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Jennifer Brinker talks about National Suicide Prevention week

Jennifer Brinker talks about what parents need to know and the warning signs of depression with children.

INDIANAPOLIS — What are the warning signs that parents should be looking out for with their children?

Parents need to look out for any major changes in their child. This can include sudden changes in appearance/hygiene, sudden drops in their grades, social withdrawal, increase in alcohol or drug use, and obviously engaging in self-harm behaviors. Sometimes kids will also begin to talk about being depressed, so that is a more obvious thing to watch out for.

So what do parents need to do if some of these warning signs are popping up?

Well communication is key. You have to honestly and openly communicate your concern to your child. Some parents feel like if they mention suicide/depression to their child, it will plant the idea in their heads, but this isn’t accurate. Your kid needs to see that you are noticing these behaviors and that you are genuinely concerned.

What about people who might say that it is just attention seeking behavior?

Well if a kid is willing to go to these measures to get attention, some attention should be given to them. I would also say that they don’t just need the attention of their parents if these things are happening, but they need professional guidance and counseling as well. Keep in mind that underreacting to a threat has much more severe consequences than overreacting to concerning statements/behaviors.

If your child denies being suicidal or isn’t making outward statements about depression, but shows some of the warning signs, what should parents do?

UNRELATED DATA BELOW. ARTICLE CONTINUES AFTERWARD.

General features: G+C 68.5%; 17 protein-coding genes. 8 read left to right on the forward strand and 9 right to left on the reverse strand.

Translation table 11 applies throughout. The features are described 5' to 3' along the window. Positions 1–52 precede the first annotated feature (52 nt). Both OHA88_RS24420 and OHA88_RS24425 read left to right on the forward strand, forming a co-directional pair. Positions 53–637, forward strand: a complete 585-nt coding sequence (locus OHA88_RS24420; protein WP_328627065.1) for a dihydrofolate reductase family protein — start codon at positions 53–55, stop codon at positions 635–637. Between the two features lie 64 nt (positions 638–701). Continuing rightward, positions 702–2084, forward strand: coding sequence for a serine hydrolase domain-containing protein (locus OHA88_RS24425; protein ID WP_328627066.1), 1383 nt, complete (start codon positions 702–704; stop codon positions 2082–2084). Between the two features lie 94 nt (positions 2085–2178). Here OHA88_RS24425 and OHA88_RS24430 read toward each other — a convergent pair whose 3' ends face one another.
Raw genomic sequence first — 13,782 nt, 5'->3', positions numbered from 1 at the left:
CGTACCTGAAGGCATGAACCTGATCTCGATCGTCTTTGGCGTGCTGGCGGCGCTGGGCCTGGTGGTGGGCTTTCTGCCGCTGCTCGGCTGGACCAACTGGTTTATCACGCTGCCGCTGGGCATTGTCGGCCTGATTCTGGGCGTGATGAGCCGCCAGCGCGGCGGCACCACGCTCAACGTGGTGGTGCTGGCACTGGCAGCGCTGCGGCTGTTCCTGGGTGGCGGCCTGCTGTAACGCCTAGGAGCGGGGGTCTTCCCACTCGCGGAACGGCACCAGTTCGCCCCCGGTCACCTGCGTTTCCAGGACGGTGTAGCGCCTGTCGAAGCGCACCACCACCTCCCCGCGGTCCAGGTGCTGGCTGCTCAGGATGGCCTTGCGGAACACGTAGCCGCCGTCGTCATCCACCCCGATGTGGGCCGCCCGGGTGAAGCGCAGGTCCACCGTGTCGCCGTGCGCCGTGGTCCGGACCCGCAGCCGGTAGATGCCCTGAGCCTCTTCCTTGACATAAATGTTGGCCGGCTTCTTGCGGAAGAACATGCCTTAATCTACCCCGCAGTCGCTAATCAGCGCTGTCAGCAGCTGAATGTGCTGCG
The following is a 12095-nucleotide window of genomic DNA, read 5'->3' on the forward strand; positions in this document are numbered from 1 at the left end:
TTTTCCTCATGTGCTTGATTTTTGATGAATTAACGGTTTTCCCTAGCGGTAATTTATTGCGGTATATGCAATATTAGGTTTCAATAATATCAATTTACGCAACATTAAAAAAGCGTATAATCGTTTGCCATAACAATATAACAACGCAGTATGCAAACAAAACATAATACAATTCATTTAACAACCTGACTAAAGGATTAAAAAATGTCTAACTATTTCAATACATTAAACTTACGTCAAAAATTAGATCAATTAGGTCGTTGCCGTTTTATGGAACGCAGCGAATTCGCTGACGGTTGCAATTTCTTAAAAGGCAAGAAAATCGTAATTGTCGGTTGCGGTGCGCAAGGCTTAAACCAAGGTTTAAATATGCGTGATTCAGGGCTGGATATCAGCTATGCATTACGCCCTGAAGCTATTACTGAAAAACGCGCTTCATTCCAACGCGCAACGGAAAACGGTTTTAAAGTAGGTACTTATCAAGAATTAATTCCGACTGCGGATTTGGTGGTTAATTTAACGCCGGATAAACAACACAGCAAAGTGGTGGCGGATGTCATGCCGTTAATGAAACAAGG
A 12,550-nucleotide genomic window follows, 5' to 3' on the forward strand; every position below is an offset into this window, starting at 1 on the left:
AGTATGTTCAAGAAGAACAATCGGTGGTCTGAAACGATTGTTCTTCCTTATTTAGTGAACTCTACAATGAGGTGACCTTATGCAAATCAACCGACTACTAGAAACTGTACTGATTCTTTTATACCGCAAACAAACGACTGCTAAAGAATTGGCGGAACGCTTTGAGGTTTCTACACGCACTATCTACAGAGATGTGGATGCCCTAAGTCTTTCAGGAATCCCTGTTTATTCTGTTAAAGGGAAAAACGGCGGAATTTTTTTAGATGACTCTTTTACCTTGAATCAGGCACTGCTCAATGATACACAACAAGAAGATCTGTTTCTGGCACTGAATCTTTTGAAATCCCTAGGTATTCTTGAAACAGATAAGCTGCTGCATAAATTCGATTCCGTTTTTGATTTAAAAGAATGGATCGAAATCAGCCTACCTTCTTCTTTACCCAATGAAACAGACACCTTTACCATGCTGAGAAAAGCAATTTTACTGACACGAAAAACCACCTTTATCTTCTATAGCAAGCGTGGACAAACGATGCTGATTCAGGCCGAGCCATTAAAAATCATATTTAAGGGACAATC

I would encourage them to continue to check in and openly communicate with their child. Parents, you know your child better than anyone, so if you sense that something is wrong, trust your gut and seek out professional help. I would also suggest letting someone from the school, ideally the counselor, know what’s going on so that they can keep an eye out. Again, I will stress that the consequences of failing to act are much more severe than potentially overreacting.  

What are schools doing to battle this depression crisis?

A huge initiative in Indiana schools right now is social and emotional learning. We are starting to teach kids from a very young age how to recognize and understand their feelings as well as strategies to use that will help get them to their baseline. Teachers complete training on suicide prevention every year as well so that we know what to watch for. 

More resources below: 

Suicide Prevention Lifeline

American Foundation for Suicide Prevention

Society for the Prevention of Teen Suicide

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